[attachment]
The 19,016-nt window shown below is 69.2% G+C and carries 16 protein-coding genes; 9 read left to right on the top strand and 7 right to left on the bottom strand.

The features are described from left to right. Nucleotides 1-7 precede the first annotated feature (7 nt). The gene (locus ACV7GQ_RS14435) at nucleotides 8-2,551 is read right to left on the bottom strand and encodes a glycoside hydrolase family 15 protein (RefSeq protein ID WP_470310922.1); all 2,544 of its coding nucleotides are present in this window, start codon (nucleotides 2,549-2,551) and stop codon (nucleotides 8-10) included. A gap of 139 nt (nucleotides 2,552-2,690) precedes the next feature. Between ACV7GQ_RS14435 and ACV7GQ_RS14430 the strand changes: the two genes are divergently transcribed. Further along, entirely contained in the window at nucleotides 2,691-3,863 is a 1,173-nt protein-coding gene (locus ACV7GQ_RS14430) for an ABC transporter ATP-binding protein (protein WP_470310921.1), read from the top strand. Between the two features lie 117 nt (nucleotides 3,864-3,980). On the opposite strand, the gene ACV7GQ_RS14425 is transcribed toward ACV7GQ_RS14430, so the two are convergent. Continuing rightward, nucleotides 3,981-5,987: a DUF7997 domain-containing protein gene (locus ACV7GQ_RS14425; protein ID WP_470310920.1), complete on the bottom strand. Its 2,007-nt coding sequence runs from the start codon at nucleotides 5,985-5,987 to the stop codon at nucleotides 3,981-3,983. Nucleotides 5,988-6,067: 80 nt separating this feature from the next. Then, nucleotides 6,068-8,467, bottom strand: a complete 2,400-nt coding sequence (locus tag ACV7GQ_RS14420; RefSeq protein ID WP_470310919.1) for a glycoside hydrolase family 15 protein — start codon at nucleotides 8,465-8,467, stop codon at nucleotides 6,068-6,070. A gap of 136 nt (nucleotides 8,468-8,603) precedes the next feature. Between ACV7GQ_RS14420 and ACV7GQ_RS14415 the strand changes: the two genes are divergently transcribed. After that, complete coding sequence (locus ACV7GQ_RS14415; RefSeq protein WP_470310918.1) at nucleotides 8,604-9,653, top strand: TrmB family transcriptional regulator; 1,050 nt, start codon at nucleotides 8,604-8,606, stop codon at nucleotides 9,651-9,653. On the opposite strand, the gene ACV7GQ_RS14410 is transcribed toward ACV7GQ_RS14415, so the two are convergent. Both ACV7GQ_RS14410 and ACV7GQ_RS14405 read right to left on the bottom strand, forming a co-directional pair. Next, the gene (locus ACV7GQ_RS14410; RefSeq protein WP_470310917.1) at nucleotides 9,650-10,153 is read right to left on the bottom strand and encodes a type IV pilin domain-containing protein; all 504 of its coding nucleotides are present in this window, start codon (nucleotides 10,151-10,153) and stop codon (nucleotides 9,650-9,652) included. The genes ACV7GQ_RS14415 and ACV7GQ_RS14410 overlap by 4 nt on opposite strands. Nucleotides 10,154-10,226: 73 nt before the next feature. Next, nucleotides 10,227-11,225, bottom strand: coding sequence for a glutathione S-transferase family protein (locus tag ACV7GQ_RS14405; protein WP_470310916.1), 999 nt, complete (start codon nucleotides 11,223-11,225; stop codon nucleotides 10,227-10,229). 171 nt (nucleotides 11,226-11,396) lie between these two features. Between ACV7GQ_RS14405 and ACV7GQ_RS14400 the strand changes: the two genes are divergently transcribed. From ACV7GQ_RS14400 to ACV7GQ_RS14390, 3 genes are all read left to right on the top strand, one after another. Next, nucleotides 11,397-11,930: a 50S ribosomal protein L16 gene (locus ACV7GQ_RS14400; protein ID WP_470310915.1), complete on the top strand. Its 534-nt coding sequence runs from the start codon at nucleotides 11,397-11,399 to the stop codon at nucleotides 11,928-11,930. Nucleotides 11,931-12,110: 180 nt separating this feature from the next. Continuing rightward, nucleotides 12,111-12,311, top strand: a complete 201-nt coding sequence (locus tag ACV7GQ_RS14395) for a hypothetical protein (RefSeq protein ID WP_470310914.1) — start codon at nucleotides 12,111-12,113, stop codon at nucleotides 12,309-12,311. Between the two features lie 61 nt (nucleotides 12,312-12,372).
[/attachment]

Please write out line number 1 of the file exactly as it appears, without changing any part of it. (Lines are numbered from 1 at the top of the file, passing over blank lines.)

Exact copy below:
The 19,016-nt window shown below is 69.2% G+C and carries 16 protein-coding genes; 9 read left to right on the top strand and 7 right to left on the bottom strand.